The Economics Department is working to create more entry-level courses focused on the applications — as opposed to theory — of economics in an effort to attract more freshmen and sophomores, according to Department Chair Jeremy C. Stein.
The department currently has one main introductory course that is a prerequisite to upper-level courses — Economics 10: “Principles of Economics.” Ec10 focuses very heavily on theory, which may discourage some students from taking the class or pursuing economics more broadly, Stein said. To combat this issue, the department has already created one application-heavy introductory course — Professor Raj Chetty’s Economics 1152: “Using Big Data to Solve Economic and Social Problems” — and hopes to introduce more like it.
Both Stein and Economics Director of Undergraduate Studies Jeffrey A. Miron said some students have not found Ec10’s theory-first approach particularly interesting.
“To some students, ec10 (and 1010a, 1010b, 1123) are the ‘spinach’ while electives and applications are the ‘dessert.’ So it’s reasonable to allow the option of getting a taste of dessert first,” Miron wrote in an email.
Freshmen interested in issues beyond economic theory, like income inequality or health care, have a harder time getting a flavor of such topics early on in their college career because they must start with Ec10 before taking other electives, according to Stein. The smaller range of course options early on may turn some people off from the field, he added.
“For juniors and seniors, we have a wide variety of offerings — lots of topics and many terrific faculty. But for freshmen and sophomores the pipe is narrower,” Stein said. “And so maybe they conclude, 'this is not for me, this is for people who want to be business majors.'”
Chetty’s course, targeted at freshmen and sophomores, aims to address this issue by showing the applications of “big data” and how it can be used to understand and solve current pressing socioeconomic issues.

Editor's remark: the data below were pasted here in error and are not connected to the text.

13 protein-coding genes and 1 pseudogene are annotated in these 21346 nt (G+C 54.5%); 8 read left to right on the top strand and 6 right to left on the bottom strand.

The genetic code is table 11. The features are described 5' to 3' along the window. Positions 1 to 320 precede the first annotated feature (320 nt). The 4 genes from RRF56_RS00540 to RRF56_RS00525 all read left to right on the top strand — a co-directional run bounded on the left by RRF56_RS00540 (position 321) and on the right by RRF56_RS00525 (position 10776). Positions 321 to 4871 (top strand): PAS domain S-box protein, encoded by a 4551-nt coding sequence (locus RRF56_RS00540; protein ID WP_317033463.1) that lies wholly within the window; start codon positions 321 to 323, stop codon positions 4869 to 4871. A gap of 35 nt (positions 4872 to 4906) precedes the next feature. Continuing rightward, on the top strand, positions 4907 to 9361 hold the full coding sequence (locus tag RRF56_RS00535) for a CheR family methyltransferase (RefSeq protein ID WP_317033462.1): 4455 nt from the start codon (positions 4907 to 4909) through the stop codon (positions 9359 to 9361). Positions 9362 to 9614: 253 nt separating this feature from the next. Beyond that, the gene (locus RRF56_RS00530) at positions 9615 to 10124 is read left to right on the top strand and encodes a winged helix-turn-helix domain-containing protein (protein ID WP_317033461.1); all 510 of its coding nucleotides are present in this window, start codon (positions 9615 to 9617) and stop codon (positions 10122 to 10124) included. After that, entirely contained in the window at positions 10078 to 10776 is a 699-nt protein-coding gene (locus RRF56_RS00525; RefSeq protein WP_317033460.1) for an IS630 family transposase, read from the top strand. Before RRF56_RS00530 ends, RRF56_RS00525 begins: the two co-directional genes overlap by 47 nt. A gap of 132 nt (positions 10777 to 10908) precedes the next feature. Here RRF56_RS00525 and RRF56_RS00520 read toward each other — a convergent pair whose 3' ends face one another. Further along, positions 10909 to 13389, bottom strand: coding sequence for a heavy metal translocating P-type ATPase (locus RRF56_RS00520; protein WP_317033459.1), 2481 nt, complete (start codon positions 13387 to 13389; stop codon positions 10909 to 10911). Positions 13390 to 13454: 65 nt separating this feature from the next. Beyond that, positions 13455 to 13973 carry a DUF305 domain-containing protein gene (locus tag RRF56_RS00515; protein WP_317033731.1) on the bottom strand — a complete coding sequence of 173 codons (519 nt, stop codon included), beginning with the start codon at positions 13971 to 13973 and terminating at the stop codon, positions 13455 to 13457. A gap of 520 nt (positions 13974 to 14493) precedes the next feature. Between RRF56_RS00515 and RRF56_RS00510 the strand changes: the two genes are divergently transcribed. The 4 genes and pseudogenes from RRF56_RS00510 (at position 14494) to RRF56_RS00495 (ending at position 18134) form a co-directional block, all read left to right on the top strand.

“Raj wanted to be able to teach his course to freshmen and sophomores and so we did two things,” Stein said. “First off, there is no prerequisite for his course. And second — and this is new — even though there is no prerequisite, the course still counts towards the major. The goal in both cases being to increase accessibility.”
Alexandra Norris ’21, a student in Chetty’s course, said she finds “Big Data” particularly appealing because of its focus on policy. She added that it has “enhanced” her interest in economics.
“I enjoy how Chetty presents issues in class by first examining the issue, then looking for causation, and finally using the findings to devise programs or interventions that may improve people’s lives,” she said. “This course focuses on solutions to issues, allowing me to think about how what I learn can be applied to help people.”
Stein said the curriculum change that Chetty’s course is spearheading “may have broader implications” for future courses.
“We will be considering additional courses that imitate Chetty’s in not imposing an Ec10 requirement,” Miron said.
Though the department is not currently making structural changes to existing courses, freshman seminars taught by Economics professors can also count as electives towards the concentration, according to Miron.
—Staff writer Sophia S. Armenakas can be reached at email@example.com
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